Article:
Whistle-blower Rudolf Elmer will face criminal charges of breaking Swiss banking-secrecy laws on Wednesday just two days after handing WikiLeaks more client data.
Elmer’s public show of defiance drew the battle lines against the Zurich cantonal prosecutor, who will also attempt to prove in court that the former Swiss banker tried to defraud his ex-employer, Julius Bär bank.
On Monday, Elmer handed over two CDs to WikiLeaks founder Julian Assange in front of the world’s media. Elmer claims the data contain details of some 2,000 offshore bank accounts belonging to as yet unnamed multinational companies and famous individuals in the world of business, entertainment and politics.
Elmer’s appearance before a Zurich court on Wednesday is related to earlier stolen data that was published on WikiLeaks in 2008. The court will hear allegations that he threatened Julius Bär employees and demanded money from the bank before handing the data over to the whistle-blowing website.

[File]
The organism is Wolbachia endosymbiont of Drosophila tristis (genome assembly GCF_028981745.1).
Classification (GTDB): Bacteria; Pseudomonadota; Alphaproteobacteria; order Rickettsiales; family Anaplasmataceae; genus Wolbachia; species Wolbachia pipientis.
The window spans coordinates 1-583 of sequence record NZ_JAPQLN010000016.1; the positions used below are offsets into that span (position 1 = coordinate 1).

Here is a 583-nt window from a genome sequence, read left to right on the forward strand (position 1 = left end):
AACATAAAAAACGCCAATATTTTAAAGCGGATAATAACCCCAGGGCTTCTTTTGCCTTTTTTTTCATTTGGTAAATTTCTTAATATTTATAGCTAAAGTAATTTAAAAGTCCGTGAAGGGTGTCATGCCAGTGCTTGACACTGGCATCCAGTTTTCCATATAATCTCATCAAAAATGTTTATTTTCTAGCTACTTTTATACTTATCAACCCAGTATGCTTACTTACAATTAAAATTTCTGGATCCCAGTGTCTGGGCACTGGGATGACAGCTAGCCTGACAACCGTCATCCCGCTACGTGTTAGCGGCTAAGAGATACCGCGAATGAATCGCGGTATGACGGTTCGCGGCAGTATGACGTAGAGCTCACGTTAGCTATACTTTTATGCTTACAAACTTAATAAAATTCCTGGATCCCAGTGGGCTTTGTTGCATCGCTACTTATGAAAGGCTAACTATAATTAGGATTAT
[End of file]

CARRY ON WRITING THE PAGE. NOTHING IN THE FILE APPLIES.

Speaking at the London news conference on Monday, Elmer said his objective had always been to “educate” people about the murky role that offshore banking plays in tax evasion and money laundering.
“My vision is to teach people how the offshore [banking] secrecy business works,” he told swissinfo.ch.
However, Julius Bär sees things differently, claiming that Elmer has always been motivated by a desire for revenge after being sacked in 2002.
“After his demands (including financial compensation) in connection with the dismissal could not be satisfied, Mr Elmer embarked in 2004 on a personal intimidation campaign and vendetta against Julius Bär,” the bank said in a statement.